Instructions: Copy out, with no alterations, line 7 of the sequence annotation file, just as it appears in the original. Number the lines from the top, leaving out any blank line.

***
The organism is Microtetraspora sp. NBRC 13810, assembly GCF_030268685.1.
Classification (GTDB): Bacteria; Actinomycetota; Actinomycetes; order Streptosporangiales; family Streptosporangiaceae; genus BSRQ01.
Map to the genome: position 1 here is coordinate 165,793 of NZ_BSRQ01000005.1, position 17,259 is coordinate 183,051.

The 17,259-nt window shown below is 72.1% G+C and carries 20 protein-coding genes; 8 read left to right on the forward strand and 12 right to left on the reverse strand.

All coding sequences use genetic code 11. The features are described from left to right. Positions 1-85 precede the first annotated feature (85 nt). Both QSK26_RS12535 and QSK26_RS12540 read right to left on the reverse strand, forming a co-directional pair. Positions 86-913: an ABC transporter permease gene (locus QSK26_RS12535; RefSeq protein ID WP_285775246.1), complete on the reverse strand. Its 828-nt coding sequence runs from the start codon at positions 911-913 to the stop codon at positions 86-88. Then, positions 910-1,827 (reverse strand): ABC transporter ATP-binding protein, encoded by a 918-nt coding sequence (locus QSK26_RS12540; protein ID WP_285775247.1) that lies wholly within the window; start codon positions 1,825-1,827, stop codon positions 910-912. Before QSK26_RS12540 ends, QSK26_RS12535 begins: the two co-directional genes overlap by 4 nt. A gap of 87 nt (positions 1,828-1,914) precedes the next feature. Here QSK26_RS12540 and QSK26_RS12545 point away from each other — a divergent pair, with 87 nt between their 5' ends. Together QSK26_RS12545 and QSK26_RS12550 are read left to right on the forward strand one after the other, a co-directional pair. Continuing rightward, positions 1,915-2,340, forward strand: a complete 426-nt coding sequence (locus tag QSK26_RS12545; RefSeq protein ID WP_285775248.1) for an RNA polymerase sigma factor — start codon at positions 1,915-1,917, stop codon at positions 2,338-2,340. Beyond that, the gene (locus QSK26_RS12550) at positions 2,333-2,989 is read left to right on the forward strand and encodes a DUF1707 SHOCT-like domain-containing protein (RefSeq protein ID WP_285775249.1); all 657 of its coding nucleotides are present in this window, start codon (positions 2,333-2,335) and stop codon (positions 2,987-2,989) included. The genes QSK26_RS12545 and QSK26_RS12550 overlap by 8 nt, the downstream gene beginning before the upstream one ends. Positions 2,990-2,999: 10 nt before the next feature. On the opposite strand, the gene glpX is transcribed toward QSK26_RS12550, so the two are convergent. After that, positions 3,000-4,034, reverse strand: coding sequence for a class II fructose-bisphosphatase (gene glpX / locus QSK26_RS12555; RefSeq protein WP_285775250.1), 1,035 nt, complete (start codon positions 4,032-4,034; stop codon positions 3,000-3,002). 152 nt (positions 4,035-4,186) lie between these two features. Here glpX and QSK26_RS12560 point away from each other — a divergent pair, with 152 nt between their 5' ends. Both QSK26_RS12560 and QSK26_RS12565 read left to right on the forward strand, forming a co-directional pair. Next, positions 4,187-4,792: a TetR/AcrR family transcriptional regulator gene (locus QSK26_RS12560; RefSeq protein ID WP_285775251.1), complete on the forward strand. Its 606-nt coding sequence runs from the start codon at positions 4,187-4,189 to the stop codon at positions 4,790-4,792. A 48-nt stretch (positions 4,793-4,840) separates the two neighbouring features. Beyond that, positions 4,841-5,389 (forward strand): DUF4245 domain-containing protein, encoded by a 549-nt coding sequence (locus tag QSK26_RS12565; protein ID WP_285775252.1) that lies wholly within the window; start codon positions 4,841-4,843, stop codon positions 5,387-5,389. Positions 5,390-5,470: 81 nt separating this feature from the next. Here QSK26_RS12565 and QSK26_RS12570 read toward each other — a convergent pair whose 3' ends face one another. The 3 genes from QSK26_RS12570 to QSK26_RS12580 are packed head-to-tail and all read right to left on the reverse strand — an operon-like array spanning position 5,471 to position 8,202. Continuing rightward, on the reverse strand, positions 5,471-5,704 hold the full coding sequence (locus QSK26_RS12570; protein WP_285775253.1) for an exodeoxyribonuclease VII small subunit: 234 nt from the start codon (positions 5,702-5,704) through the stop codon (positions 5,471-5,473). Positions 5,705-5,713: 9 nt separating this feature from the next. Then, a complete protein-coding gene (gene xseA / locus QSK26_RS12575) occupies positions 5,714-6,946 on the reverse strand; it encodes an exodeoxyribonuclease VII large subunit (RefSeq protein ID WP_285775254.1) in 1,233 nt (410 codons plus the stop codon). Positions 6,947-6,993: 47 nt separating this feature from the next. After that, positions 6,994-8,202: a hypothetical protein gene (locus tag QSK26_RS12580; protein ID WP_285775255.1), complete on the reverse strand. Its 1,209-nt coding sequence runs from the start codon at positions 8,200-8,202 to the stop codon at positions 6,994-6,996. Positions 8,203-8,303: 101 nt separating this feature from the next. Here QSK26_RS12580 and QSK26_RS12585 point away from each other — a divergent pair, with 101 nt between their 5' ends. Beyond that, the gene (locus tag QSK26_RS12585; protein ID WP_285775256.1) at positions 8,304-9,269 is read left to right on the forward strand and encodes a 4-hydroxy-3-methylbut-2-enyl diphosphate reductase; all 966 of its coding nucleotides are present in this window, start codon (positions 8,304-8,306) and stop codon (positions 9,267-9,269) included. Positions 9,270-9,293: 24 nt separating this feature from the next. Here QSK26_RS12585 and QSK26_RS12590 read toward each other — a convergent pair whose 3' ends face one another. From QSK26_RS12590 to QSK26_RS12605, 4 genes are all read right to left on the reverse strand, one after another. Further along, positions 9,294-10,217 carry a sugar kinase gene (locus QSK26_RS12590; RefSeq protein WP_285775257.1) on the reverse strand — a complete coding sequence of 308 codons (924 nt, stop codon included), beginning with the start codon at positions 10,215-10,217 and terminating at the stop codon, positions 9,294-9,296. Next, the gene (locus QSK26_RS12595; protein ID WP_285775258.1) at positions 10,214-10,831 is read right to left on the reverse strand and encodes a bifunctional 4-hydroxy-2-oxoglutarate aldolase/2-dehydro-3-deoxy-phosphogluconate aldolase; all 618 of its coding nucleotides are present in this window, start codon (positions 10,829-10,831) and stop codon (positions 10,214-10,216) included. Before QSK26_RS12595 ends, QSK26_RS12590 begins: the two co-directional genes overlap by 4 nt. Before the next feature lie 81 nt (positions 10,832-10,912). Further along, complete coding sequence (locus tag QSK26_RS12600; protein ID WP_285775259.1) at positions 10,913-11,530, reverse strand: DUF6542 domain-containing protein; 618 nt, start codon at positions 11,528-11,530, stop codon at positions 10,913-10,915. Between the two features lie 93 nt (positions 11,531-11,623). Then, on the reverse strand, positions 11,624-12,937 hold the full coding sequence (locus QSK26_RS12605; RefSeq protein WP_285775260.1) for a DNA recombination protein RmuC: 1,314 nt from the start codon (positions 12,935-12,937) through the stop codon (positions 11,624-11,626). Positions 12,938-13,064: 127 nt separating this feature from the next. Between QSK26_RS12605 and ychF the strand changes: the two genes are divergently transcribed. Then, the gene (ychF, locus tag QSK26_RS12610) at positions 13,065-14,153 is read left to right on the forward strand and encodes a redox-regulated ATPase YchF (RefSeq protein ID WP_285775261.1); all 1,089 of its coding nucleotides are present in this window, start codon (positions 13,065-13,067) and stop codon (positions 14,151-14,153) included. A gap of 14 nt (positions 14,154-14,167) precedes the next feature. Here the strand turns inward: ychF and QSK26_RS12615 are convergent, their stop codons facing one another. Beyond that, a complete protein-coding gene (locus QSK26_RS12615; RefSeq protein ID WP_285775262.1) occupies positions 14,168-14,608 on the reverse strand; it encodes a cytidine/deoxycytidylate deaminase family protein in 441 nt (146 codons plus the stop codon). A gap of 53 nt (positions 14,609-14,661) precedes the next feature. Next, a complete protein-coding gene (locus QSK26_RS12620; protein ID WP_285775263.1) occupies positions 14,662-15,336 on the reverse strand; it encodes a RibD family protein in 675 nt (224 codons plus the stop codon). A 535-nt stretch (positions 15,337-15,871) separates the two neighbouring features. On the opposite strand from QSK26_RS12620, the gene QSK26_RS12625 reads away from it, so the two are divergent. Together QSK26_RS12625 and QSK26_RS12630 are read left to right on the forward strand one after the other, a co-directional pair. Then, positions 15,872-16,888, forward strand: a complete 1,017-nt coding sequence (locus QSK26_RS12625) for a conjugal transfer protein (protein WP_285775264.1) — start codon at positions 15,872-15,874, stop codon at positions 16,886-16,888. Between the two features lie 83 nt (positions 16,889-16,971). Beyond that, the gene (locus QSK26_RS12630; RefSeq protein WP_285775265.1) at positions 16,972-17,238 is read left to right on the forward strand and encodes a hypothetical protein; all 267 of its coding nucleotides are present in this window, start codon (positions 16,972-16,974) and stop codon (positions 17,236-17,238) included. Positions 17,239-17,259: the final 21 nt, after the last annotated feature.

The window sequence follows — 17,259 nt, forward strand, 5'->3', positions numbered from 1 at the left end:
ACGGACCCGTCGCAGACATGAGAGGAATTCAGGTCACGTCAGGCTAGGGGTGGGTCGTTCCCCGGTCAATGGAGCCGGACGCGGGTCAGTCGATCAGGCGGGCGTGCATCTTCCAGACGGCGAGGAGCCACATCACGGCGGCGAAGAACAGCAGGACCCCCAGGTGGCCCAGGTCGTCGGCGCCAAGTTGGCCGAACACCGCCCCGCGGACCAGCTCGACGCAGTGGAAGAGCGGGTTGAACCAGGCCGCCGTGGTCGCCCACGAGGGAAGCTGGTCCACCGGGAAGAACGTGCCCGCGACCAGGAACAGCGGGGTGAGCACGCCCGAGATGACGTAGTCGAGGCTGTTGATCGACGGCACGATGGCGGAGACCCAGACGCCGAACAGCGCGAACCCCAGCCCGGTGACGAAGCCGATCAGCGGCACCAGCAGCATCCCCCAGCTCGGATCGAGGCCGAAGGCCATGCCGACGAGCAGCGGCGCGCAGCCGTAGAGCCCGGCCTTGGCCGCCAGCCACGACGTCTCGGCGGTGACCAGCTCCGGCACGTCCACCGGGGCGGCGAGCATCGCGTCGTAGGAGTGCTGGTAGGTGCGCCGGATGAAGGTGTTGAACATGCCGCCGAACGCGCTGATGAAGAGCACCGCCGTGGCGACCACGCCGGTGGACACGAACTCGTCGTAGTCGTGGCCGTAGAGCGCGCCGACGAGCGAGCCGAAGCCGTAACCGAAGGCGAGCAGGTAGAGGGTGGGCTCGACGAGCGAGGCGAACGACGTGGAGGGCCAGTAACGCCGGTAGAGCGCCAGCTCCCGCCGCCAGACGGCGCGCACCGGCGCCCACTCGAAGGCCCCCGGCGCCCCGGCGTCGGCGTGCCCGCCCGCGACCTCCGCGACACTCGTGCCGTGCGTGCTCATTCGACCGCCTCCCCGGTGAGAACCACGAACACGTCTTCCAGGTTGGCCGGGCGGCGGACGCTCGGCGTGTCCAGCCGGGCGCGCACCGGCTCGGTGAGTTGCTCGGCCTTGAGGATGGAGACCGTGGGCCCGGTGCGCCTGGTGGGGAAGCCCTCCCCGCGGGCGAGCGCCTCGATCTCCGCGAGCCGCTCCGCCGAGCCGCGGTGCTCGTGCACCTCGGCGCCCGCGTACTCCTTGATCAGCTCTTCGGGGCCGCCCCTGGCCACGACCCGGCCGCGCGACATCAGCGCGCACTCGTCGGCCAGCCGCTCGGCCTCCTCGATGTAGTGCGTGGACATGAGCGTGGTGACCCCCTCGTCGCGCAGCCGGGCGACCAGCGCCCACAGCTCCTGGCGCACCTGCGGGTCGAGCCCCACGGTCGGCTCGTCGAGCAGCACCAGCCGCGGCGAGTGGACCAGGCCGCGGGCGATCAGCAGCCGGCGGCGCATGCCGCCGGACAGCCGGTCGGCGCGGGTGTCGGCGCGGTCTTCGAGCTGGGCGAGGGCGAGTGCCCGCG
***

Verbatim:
ACGGACCCGTCGCAGACATGAGAGGAATTCAGGTCACGTCAGGCTAGGGGTGGGTCGTTCCCCGGTCAATGGAGCCGGACGCGGGTCAGTCGATCAGGCGGGCGTGCATCTTCCAGACGGCGAGGAGCCACATCACGGCGGCGAAGAACAGCAGGACCCCCAGGTGGCCCAGGTCGTCGGCGCCAAGTTGGCCGAACACCGCCCCGCGGACCAGCTCGACGCAGTGGAAGAGCGGGTTGAACCAGGCCGCCGTGGTCGCCCACGAGGGAAGCTGGTCCACCGGGAAGAACGTGCCCGCGACCAGGAACAGCGGGGTGAGCACGCCCGAGATGACGTAGTCGAGGCTGTTGATCGACGGCACGATGGCGGAGACCCAGACGCCGAACAGCGCGAACCCCAGCCCGGTGACGAAGCCGATCAGCGGCACCAGCAGCATCCCCCAGCTCGGATCGAGGCCGAAGGCCATGCCGACGAGCAGCGGCGCGCAGCCGTAGAGCCCGGCCTTGGCCGCCAGCCACGACGTCTCGGCGGTGACCAGCTCCGGCACGTCCACCGGGGCGGCGAGCATCGCGTCGTAGGAGTGCTGGTAGGTGCGCCGGATGAAGGTGTTGAACATGCCGCCGAACGCGCTGATGAAGAGCACCGCCGTGGCGACCACGCCGGTGGACACGAACTCGTCGTAGTCGTGGCCGTAGAGCGCGCCGACGAGCGAGCCGAAGCCGTAACCGAAGGCGAGCAGGTAGAGGGTGGGCTCGACGAGCGAGGCGAACGACGTGGAGGGCCAGTAACGCCGGTAGAGCGCCAGCTCCCGCCGCCAGACGGCGCGCACCGGCGCCCACTCGAAGGCCCCCGGCGCCCCGGCGTCGGCGTGCCCGCCCGCGACCTCCGCGACACTCGTGCCGTGCGTGCTCATTCGACCGCCTCCCCGGTGAGAACCACGAACACGTCTTCCAGGTTGGCCGGGCGGCGGACGCTCGGCGTGTCCAGCCGGGCGCGCACCGGCTCGGTGAGTTGCTCGGCCTTGAGGATGGAGACCGTGGGCCCGGTGCGCCTGGTGGGGAAGCCCTCCCCGCGGGCGAGCGCCTCGATCTCCGCGAGCCGCTCCGCCGAGCCGCGGTGCTCGTGCACCTCGGCGCCCGCGTACTCCTTGATCAGCTCTTCGGGGCCGCCCCTGGCCACGACCCGGCCGCGCGACATCAGCGCGCACTCGTCGGCCAGCCGCTCGGCCTCCTCGATGTAGTGCGTGGACATGAGCGTGGTGACCCCCTCGTCGCGCAGCCGGGCGACCAGCGCCCACAGCTCCTGGCGCACCTGCGGGTCGAGCCCCACGGTCGGCTCGTCGAGCAGCACCAGCCGCGGCGAGTGGACCAGGCCGCGGGCGATCAGCAGCCGGCGGCGCATGCCGCCGGACAGCCGGTCGGCGCGGGTGTCGGCGCGGTCTTCGAGCTGGGCGAGGGCGAGTGCCCGCG